You scrolled through your phone and skipped over names and names and names, just to get to mine.
You sat down, somewhere quiet and alone, gambling a little bit of your evening hoping I’d pick up and gamble a little bit of mine on you, too.
And I did. My phone tells me we talked for 33 minutes.
I almost didn’t answer; anymore, a phone call almost inevitably means a late bill reminder, a donation plea, a political ad. The person on the other line — if it’s a real person at all — is someone who knows Hannah McCartney through a pile of statistics on a piece of paper. I’m a specimen as random as the jumble of digits that make up my phone number.
I picked up your call because I don’t know you that well and because I like you. I’m not ready to let you down, at least not yet, and I don’t think of you as the type of person seeking me out for some kind of transaction.
It hasn’t always been this way.
As a product of the ’90s, I found talking to my friends on my own emerald green cordless phone to be one of the only pacifiers for my trite teenage angst.
Things needed to be dissected. Stories retold. Gossip hashed. Homework debunked. Family avoided. I recall staying on the phone with someone when there was just about nothing left to say; sometimes it was just about feeling the other person there, ready and willing to be bored with you.
And then AOL Instant Messaging came along
Wander away from the computer and leave a question unanswered for hours; sign off and go to bed without saying goodbye.
A text or IM often requires little more a few seconds of finger dexterity and a fleeting semblance of a complete thought.
It’s not even an activity; it’s become part of the rhythm of every single day. To go a day without receiving any texts feels like you’ve severely failed socially; to go a day without a phone call feels like you’ve once again evaded the faceless entity that’s out to burden you with needs, wants, demands, obligations.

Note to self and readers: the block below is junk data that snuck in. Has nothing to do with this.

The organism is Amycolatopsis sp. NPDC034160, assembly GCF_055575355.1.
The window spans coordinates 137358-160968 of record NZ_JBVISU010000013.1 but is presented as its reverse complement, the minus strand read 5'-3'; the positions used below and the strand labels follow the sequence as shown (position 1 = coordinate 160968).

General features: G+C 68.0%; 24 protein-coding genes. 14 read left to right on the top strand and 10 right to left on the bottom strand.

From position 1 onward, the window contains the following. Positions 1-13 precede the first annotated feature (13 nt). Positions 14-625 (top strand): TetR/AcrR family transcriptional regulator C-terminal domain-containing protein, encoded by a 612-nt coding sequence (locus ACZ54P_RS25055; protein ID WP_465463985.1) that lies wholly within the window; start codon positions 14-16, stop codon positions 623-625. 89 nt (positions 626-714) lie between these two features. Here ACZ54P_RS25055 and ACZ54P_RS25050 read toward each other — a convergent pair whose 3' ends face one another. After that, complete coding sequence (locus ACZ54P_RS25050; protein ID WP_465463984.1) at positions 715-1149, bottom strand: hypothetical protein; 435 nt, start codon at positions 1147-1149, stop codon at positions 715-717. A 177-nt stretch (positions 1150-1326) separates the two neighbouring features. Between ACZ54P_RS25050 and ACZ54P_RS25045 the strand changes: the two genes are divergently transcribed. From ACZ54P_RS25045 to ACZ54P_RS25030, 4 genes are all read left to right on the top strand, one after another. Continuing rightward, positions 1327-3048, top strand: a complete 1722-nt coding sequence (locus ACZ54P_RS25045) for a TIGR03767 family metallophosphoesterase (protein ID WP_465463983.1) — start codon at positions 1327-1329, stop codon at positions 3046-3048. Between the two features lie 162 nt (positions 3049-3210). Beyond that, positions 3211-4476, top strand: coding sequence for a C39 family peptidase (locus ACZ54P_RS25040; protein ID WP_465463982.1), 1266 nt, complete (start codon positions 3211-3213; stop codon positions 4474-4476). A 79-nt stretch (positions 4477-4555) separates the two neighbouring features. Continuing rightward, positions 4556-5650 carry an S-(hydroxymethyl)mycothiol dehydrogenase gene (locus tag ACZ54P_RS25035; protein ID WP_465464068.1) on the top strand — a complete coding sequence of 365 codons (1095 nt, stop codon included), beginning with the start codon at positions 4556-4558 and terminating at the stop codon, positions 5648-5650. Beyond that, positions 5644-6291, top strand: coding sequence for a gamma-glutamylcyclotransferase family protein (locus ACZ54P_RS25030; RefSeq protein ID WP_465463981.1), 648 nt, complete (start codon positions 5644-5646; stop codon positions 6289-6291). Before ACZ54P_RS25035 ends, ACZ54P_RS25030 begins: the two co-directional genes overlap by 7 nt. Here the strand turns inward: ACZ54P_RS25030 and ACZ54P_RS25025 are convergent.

And, when you called me, you reminded me that that’s not how it always has to be.
I felt my 14-year-old self flooding back into being, the one I’ve pushed away with a nettling case of jitters constantly cautioning me that, if I call you and take away a part of your day, I will most likely bore you or resort to the awkward silences that seem to define my somewhat gawky in-person presence so well.
I was biting my lip during the first few minutes of our conversation, sitting cross-legged on my couch with a little bit of a tickle in my throat. As I suspected, I bumbled over my words a couple of times, and I’m certain nothing I said was miraculously insightful or funny. But I was there and listening and visceral and real for 33 minutes, as were you. And, somehow, I didn’t send you darting off in the other direction.
What is both wonderful and terrifying about the nature of texting and any other mode of written, virtual communication is our ability to methodically alter our self-representations as we please.
Backspace, rewrite, edit, edit, edit. And, in part, that’s why I turned to writing — I like to go through the process of cycling through the convoluted way my mind thinks. For my sanity, I need to sometimes.
But who I seem to be on paper or in cyberspace is only a portion of the person I actually am.
Sometimes I am the one who stumbles over her words, laughs aloud at her own unfunny jokes and runs out of things to say. I’m a human.
I’ll call you soon.
CONTACT HANNAH MCCARTNEY: email@example.com